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I am a bit new to Perl, but here is what I want to do:

my @array2d;
while(<FILE>){
  push(@array2d[$i], $_);
}

It doesn't compile since @array2d[$i] is not an array but a scalar value. How sould I declare @array2d as an array of array?

Of course, I have no idea of how many rows I have.

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7 Answers 7

up vote 24 down vote accepted

To make an array of arrays, or more accurately an array of arrayrefs, try something like this:

my @array = ();
foreach my $i ( 0 .. 10 ) {
  foreach my $j ( 0 .. 10 ) {
    push @{ $array[$i] }, $j;
  }
}

It pushes the value onto a dereferenced arrayref for you. You should be able to access an entry like this:

print $array[3][2];
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2  
You can also access as $array[3][2] -- the arrow isn't needed between successive [n] or {key} indexes of multi-level data structures. –  xdg Nov 25 '08 at 13:54
    
You're right, thanks for the info. I'm going to update the answer to reflect that. –  gpojd Nov 25 '08 at 14:11

Change your "push" line to this:

push(@{$array2d[$i]}, $_);

You are basically making $array2d[$i] an array by surrounding it by the @{}... You are then able to push elements onto this array of array references.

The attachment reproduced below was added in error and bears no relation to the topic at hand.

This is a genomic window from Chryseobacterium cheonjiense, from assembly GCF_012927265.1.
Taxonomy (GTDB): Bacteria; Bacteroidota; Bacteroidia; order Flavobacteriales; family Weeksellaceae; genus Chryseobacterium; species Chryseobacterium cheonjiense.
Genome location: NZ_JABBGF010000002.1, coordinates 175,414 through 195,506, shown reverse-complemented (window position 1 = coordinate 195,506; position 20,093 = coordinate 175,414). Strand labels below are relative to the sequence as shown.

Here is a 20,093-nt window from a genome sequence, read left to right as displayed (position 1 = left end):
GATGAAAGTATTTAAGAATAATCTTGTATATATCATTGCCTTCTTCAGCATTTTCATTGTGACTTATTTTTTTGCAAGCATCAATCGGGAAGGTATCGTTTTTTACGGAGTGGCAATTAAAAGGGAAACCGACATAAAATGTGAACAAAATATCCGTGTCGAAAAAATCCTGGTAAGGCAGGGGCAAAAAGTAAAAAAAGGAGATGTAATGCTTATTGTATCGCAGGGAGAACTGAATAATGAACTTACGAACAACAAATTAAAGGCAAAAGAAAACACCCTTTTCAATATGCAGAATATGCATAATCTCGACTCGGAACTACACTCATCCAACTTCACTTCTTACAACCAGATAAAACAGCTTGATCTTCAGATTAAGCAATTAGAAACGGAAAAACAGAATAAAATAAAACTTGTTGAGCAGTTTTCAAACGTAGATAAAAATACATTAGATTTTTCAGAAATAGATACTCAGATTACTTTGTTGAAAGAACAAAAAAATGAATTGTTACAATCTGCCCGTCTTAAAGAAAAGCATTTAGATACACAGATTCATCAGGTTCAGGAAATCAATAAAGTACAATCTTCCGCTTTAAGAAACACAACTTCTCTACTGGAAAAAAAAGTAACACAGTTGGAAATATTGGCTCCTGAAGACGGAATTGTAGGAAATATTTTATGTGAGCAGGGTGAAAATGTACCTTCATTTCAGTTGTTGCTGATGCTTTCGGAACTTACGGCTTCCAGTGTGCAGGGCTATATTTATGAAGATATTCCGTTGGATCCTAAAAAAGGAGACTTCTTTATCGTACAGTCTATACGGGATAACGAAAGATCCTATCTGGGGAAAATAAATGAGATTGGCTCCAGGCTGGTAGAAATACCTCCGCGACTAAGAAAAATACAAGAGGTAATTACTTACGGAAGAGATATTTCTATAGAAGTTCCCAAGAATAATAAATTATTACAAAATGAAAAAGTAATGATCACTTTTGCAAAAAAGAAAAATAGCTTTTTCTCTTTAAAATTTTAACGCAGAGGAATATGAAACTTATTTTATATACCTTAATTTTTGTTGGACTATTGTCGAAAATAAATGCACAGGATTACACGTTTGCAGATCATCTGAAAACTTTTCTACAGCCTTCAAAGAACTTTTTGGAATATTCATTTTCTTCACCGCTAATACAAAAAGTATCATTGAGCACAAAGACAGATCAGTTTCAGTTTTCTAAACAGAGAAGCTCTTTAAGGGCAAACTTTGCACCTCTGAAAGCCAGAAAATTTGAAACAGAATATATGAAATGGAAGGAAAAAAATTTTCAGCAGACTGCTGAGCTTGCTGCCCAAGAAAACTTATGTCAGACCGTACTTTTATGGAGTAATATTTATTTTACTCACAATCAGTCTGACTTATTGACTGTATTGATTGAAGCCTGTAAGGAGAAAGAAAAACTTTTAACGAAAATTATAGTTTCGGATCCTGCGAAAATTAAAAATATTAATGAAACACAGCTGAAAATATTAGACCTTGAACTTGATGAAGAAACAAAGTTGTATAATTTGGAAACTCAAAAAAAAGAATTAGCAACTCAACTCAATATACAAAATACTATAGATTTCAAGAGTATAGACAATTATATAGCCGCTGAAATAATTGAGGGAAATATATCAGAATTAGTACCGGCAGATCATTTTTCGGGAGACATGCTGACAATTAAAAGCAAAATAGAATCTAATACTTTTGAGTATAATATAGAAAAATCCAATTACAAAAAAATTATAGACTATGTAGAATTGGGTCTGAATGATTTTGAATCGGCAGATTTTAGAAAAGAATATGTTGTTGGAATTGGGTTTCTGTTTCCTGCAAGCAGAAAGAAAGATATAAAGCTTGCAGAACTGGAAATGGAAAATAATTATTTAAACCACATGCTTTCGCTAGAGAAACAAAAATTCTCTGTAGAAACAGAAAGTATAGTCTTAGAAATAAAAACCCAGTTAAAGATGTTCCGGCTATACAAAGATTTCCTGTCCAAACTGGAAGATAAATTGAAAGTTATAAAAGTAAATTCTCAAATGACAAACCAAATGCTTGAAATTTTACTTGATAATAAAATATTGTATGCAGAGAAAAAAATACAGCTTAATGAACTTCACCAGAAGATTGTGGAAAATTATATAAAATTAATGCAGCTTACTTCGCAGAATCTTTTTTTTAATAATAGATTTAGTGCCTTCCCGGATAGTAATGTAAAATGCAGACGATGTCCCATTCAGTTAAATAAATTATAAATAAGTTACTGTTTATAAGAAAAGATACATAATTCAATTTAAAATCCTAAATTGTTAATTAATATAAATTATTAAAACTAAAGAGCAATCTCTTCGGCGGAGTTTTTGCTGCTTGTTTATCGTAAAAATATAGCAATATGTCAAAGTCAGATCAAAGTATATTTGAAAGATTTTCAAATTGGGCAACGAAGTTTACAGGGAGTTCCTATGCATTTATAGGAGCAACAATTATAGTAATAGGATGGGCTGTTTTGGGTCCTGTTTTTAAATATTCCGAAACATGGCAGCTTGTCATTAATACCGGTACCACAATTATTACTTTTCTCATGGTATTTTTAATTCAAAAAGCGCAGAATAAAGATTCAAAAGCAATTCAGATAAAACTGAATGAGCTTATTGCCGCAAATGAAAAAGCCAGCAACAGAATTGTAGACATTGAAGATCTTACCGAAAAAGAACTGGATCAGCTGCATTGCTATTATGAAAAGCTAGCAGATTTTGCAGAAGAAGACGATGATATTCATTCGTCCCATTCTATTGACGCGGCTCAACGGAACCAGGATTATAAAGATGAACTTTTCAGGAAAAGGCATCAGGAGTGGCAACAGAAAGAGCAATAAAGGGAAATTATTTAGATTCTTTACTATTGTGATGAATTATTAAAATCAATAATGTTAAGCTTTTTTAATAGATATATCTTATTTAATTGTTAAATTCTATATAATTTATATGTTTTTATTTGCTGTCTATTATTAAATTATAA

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1  
Good explanation. To clarify further, $array2d[$i] is an array reference. In @{$array2d[$i]}, the {} block returns the array reference and the @ sigil dereferences it as an array. I point this out to make it clear that the braces are a bare block, not a device for subverting precedence. –  converter42 Nov 25 '08 at 14:16
    
Thanks for clarifying my explanation - I knew that it worked, but I never knew the technical reasons behind it. Thanks! –  BrianH Nov 25 '08 at 14:25
    
No, they're a dereferencing block, not a bare block. In perl -wle'{ 1 if @{;last}; print "in" } print "out"', the last sees the outer, truly bare block, not the inner block. –  ysth Nov 26 '08 at 7:15

Have a look at perlref and perldsc to see how to make nested data structures, like arrays of arrays and hashes of hashes. Very useful stuff when you're doing Perl.

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There's really no difference between what you wrote and this:

@{$array2d[$i]} = <FILE>;

I can only assume you're iterating through files.

To avoid keeping track of a counter, you could do this:

...
push @array2d, [ <FILE> ];
...

That says 1) create a reference to an empty array, 2) storing all lines in FILE, 3) push it onto @array2d.

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I find this syntax really excellent. Good solution. –  JSBձոգչ Nov 25 '08 at 21:05

Programming Perl (O'Reilly) starting on Page 268 covers what you're looking for.

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Another simple way is to use a hash table and use the two array indices to make a hash key:

$two_dimensional_array{"$i $j"} = $val;
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If you're just trying to store a file in an array you can also do this:

fopen(FILE,"<somefile.txt");
@array = <FILE>;
close (FILE);
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